IMPROMPTU #14: Brian Oliu

14 - napomo - 16 - oliu - site

Oliu - PortraitI very much consider myself a method writer: I feel like in order to embody my own work and to tell a story in a proper way, I have to constantly be “doing” the thing that I am writing about. Joan Didion talks about how she does not know what she thinks until she writes it down & I find this to be true as well–while I am surrounded in the moment of research, I am already questioning what it will mean & how I can parse it out when I decide it is time to sit down and write.

When I wrote “So You Know It’s Me,” a series of missed connections, I went to the places where I was writing about & observed as much as possible–I took note of every person that I saw; I ascribed my own projections to them. I immediately went home & started writing in order to capture the freshness & to exist in that moment. For “Leave Luck to Heaven,” a collection of lyric essays about 8-bit Nintendo games, I played each & every game until its completion, often taking notes and various blips of text that would later expand & sprawl into a larger concept & essay. For “Enter Your Initials For Record Keeping,” a series of essays about basketball & the arcade game NBA Jam, I played basketball every single day: sometimes just shooting baskets by myself in an empty gymnasium, other times inserting myself into a random pickup game where I would inevitably be overwhelmed by talent; a theme that permeates through the book–this “never enoughness”.

My current project, a memoir about translating my grandfather’s book on long distance running, involved me losing over 100 lbs & taking up long distance running, despite my disdain for exercise & not being able to run more than 4 minutes at a time. I completed my first marathon this past month & while I wish I could quit running forever, the book is not completed, and thus I continue to run. This allows me to think of writing as a collaboration: something that you can base your work off of so that the whole process seems less alone–there will always be a “text” to fall back on when the words just don’t come.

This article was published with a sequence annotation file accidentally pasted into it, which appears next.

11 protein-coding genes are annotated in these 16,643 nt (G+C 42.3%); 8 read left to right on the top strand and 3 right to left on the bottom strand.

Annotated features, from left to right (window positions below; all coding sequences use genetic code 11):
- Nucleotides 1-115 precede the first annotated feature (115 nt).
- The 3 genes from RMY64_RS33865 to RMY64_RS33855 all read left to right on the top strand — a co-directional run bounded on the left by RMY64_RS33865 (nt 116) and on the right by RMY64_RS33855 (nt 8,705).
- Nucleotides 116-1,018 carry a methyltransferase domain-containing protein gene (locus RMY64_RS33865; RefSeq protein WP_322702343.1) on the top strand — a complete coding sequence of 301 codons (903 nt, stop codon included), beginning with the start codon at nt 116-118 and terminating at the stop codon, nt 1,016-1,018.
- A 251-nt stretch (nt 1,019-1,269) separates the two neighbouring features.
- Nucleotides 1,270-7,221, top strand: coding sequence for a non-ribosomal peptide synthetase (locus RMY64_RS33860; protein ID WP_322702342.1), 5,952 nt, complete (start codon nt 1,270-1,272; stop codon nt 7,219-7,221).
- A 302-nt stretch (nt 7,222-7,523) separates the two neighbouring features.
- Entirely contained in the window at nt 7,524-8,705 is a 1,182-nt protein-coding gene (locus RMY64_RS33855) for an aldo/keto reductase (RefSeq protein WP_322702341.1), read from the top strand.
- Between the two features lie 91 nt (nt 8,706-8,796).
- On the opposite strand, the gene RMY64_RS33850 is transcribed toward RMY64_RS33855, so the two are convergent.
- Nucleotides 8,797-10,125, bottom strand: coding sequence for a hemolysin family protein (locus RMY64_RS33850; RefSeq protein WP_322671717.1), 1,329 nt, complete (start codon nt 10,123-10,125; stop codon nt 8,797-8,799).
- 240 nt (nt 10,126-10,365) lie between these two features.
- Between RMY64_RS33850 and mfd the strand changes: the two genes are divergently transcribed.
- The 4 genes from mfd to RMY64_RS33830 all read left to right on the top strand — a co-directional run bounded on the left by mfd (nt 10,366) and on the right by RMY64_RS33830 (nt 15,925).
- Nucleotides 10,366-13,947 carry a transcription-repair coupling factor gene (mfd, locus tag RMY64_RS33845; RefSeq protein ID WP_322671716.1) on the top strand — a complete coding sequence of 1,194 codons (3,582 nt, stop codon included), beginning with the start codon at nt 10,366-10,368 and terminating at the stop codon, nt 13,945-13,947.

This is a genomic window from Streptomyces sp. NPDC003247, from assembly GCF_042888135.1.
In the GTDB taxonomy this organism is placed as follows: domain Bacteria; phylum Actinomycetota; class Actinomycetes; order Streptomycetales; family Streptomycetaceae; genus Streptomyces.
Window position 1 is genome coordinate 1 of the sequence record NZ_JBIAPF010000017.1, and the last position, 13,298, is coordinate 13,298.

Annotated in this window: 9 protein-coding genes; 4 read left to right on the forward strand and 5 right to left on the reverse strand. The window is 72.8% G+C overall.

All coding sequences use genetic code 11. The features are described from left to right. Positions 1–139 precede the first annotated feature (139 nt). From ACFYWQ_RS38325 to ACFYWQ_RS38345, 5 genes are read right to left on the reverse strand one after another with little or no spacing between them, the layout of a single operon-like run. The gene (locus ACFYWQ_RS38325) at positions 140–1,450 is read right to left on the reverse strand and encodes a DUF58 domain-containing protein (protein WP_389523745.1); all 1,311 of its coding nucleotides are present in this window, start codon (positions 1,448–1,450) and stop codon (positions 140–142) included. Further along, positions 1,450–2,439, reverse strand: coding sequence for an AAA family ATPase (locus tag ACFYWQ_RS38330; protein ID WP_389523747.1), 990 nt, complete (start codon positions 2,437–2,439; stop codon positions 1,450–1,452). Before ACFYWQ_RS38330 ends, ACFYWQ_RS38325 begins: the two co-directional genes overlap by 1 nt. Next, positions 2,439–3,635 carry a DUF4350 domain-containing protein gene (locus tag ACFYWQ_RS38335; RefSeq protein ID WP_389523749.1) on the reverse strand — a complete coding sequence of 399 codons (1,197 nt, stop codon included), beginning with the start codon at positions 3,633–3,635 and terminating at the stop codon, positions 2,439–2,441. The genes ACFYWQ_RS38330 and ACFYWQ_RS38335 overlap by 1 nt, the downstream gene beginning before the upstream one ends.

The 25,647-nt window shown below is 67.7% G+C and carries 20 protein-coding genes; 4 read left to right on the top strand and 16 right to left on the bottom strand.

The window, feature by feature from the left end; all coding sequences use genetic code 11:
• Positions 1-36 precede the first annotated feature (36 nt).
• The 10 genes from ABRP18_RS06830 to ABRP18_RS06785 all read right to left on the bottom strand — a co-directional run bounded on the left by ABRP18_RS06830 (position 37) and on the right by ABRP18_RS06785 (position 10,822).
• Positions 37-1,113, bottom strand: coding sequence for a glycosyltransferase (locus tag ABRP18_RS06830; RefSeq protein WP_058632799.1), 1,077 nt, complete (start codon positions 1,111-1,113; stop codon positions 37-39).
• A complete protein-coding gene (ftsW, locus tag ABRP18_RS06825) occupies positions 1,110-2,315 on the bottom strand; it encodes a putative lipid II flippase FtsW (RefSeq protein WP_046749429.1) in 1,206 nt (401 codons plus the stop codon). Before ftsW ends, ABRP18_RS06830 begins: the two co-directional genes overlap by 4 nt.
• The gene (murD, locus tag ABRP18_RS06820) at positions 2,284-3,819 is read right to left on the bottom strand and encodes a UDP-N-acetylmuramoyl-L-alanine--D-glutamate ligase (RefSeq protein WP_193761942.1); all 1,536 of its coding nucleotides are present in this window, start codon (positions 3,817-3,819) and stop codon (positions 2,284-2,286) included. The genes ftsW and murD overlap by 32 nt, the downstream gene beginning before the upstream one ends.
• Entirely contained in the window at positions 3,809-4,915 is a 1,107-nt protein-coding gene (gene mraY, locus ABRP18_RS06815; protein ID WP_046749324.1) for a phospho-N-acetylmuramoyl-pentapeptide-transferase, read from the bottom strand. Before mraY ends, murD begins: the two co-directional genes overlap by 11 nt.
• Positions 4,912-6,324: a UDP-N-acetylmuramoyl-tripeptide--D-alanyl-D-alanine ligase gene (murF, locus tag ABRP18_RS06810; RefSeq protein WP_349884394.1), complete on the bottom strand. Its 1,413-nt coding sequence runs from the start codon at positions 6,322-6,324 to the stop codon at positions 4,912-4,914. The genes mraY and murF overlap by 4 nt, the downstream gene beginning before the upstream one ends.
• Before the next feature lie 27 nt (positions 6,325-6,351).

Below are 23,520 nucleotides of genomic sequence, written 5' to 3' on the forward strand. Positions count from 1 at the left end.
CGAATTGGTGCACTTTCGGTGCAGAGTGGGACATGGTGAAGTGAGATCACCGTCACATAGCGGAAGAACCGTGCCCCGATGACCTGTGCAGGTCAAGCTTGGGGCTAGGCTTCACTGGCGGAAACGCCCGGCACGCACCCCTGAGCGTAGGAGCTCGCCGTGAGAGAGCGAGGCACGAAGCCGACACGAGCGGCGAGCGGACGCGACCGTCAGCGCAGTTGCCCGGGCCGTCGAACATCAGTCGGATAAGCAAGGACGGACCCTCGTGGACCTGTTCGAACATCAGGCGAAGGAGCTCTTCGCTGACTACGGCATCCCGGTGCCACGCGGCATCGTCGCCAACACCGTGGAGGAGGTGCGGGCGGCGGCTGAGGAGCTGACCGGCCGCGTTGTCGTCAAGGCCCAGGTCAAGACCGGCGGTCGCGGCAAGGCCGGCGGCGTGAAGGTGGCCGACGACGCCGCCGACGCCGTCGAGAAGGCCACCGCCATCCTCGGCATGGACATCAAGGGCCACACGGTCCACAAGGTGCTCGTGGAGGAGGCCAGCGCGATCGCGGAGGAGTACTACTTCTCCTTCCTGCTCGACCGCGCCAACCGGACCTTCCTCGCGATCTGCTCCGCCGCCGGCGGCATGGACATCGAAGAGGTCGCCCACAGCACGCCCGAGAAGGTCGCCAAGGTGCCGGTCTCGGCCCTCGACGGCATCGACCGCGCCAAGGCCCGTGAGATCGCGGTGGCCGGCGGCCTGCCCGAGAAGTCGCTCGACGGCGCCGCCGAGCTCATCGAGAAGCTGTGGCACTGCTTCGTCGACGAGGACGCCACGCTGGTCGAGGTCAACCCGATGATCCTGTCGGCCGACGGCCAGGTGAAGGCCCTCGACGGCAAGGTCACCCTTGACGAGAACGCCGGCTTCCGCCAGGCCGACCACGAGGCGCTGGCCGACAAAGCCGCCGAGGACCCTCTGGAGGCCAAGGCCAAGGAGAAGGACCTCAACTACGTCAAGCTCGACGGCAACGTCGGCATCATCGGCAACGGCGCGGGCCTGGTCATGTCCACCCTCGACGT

Set aside about twenty minutes of your day with the intention of “doing research” for a piece. Do not allow yourself to write about anything that you do not experience firsthand: if you are writing about the feel of water, or the taste of an orange, run your hand underneath the sink or get to the supermarket as soon as possible. Allow yourself to be immersed in your project & only trust “first hand research” instead of cobbling things together from various sources/the Internet–it will be there later for second drafts. If you are writing about a scene in a movie, watch that scene. If you are writing about a trip that you took, try your best to replicate that trip to the best of your abilities. Take notes, but don’t let the notes dictate your experience. After you have concluded your “research” begin writing immediately & without prejudice–don’t stop, don’t worry about linebreaks or punctuation, or word choice: capture whatever fleeting magic you have conjured until the feeling is gone.


Brian Oliu is originally from New Jersey and currently lives in Tuscaloosa, Alabama. He is the author of two chapbooks and four full-length collections, So You Know It’s Me (Tiny Hardcore Press, 2011), a series of Craigslist Missed Connections, Leave Luck to Heaven (Uncanny Valley Press, 2014), an ode to 8-bit video games, Enter Your Initials For Record Keeping (Cobalt Press, 2015), essays on NBA Jam, and i/o (Civil Coping Mechanisms, 2015), a memoir in the form of a computer virus. He is at work on a memoir about translating his grandfather’s book on long distance running.

38 Comments

  • April 14, 2016

    Nathalie Boisard-Beudin

    Market day (and a rainy one to boot): http://spacedlaw.dreamwidth.org/154368.html

    • April 14, 2016

      Mark Staniforth

      Really nice, get a great feel for where you are, and it’s one I can identify with. Loved “earth-clad beets”.

    • April 14, 2016

      Misky

      A thoroughly enjoyable read.

    • April 14, 2016

      Amanda Earl

      I love how sensorial this is. Nicely done.

    • April 15, 2016

      Vinita Agrawal

      You had me walking through the marketplace myself, Nathalie! Lovely word imagery.

  • April 14, 2016

    Mark Staniforth

    Good prompt, but I struggle with the subjective stuff. Did the 20-min thing but grew frustrated and this is what is prompted: it might seem like a bit of a cop-out, but… https://staniforthmark.wordpress.com/impromptu/

    • April 14, 2016

      Nathalie Boisard-Beudin

      Your frustration feels real so I suppose the objective is met.

    • April 14, 2016

      Misky

      Your frustration gave me a smile at the end.

    • April 14, 2016

      Amanda Earl

      i keep coming back to this & your last few. i like the choices you made here. but i feel your frustration and empathize.

  • April 14, 2016

    A. Garnett Weiss

    Please note that I am working one day late. So the link to my poem for Day 13 was just posted there. Will make every effort to catch up today.

  • […] in a Storm prompt” QuillsEdge Press’ “If These Windows Could Talk prompt” Found Poetry’s “First Hand Experience prompt” Mary Carroll-Hacket’s “Wandering prompt” Apparatus Mag’s “Let’s […]